Donald Trump courts tea party voters in Nashville

30 Aug 2015 | Author: | No comments yet »

Donald Trump courts tea party voters in Nashville.

NASHVILLE — A political and media circus rolled in to Nashville on Saturday morning, complete with balloons, cheering crowds, chanting protesters and the biggest name in American politics: Donald Trump. NASHVILLE, Tenn. (AP) — Donald Trump will decide soon whether to mount a third party bid if he loses the Republican nomination for president, the real estate mogul said Saturday. “I think over the next couple of weeks you’re going to see some things that are very interesting,” Trump said after a speech in Nashville to a gathering of tea party activists.Campaigning in Nashville, Tennessee, Trump on Saturday paid homage to his supporters — claiming they are a part of “a movement” and using colorful language to beg for their support. “This is a movement,” said Trump, who often speaks about himself in campaign appearances. “I don’t want it to be about me. The Republican presidential front-runner spoke at an event hosted by the National Federation of Republican Assemblies, a conservative group not affiliated with the Republican National Convention typically considered to the right of the GOP establishment. Trump has so far refused to pledge to support the eventual Republican nominee, saying his refusal to commit gains him leverage over the party establishment, which has been caught off-guard by his early dominance in the race.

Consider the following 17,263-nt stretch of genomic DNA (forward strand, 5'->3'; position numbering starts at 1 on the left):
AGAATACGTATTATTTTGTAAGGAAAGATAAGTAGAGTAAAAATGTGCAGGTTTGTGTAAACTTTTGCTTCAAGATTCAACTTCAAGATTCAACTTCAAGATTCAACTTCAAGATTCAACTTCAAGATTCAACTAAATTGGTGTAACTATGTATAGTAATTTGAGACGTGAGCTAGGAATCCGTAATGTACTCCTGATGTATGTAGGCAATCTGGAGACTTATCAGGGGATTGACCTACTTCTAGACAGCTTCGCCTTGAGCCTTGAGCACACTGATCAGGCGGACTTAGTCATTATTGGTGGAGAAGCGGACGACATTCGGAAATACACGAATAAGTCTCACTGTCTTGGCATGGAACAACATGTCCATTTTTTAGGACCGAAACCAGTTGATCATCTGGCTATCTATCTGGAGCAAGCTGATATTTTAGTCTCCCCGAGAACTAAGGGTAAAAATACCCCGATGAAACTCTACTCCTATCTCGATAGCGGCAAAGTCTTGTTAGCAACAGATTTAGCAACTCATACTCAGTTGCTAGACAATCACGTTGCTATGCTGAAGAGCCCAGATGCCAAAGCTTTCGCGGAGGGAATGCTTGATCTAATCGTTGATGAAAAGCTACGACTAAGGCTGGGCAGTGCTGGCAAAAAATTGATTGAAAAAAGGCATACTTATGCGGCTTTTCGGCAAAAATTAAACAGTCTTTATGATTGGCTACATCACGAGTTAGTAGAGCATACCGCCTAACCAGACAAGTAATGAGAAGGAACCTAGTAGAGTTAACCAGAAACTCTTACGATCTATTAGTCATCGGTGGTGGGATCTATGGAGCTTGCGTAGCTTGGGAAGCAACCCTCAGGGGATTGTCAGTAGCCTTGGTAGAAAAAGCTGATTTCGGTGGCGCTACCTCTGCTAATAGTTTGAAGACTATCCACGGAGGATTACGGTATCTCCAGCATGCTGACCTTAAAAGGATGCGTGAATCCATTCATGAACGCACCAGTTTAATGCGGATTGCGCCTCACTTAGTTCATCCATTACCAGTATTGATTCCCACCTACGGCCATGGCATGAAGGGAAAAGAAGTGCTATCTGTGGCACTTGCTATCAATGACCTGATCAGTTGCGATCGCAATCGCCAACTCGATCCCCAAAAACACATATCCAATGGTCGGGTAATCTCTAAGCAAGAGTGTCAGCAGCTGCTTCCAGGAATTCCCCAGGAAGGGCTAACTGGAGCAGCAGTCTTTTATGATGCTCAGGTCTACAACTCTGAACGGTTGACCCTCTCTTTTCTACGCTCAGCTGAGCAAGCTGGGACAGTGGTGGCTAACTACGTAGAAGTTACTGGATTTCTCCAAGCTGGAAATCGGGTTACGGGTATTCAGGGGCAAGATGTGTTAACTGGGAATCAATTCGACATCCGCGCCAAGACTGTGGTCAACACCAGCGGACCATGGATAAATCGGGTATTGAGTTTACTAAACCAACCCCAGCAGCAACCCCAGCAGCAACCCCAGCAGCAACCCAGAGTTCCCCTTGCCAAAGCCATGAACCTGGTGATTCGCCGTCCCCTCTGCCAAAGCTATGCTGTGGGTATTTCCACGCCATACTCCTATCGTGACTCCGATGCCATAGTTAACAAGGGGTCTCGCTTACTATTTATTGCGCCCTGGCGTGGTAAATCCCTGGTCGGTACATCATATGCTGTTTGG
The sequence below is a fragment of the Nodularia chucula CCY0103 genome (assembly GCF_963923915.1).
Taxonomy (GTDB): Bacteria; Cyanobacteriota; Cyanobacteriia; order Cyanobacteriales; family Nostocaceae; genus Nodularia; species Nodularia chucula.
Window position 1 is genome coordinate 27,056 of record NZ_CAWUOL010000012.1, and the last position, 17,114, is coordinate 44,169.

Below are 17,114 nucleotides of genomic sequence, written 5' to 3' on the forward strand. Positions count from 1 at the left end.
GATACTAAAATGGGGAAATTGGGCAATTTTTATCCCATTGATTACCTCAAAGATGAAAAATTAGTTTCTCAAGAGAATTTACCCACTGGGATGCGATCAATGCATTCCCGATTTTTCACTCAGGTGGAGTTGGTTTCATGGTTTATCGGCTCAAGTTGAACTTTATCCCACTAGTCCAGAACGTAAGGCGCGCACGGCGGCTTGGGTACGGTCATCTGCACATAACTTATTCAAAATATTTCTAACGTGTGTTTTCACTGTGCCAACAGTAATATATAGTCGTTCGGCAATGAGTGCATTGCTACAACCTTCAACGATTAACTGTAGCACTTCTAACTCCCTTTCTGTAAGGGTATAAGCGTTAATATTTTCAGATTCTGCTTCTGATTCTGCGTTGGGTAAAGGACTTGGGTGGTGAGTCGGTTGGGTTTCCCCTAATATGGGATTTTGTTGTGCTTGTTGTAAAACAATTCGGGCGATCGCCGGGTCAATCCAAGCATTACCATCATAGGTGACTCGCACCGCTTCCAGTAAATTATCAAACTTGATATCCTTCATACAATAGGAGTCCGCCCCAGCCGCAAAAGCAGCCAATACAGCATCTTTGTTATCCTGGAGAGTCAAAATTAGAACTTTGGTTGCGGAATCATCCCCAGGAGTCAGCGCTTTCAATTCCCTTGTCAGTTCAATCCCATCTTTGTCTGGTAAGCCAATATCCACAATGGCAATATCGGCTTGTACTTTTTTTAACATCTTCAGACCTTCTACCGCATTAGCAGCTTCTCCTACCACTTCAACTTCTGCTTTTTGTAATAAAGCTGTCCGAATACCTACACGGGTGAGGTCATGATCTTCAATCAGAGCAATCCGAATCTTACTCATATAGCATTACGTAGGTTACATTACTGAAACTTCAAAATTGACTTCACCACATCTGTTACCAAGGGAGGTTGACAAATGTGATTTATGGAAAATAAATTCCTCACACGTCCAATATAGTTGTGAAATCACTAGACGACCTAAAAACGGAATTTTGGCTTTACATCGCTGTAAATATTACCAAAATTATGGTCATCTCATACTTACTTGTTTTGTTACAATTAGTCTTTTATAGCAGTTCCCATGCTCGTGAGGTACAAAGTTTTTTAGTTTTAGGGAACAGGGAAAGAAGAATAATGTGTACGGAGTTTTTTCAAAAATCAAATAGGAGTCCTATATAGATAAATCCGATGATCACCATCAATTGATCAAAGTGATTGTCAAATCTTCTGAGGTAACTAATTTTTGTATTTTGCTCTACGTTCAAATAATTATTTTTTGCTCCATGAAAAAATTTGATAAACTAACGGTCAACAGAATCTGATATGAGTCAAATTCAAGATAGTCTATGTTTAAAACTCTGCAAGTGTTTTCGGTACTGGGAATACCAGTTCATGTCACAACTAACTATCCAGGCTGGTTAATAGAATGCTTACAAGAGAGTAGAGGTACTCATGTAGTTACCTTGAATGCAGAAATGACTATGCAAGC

Although the Rocketown venue south of downtown Nashville is typically reserved for small concerts or used as a skate park, more than 500 people craned their necks, stood on chairs and pushed through crowds to get a glimpse of the controversial business tycoon. “We’re going to take this country back and make it so great again, so strong again,” Trump said at the beginning of a meandering speech that drew consistent cheers and applause from the audience. But his hands are largely tied: He’ll have to sign a pledge to do so if he wants to appear on the ballot in South Carolina and potentially several other states. Beyond the bragging, Trump’s appearance represented something more tangible: evidence of a campaign that has grown more tactically serious as it wears on. The latest RealClearPolitics average of national polling has Trump with 23.5 percent support, leading retired neurosurgeon Ben Carson, his closest competition with 10.3 percent. He kept returning to highlight those polls in a speech that touched on health care, veterans rights, the national debt, his television show The Apprentice, his books, his family and a slew of other topics.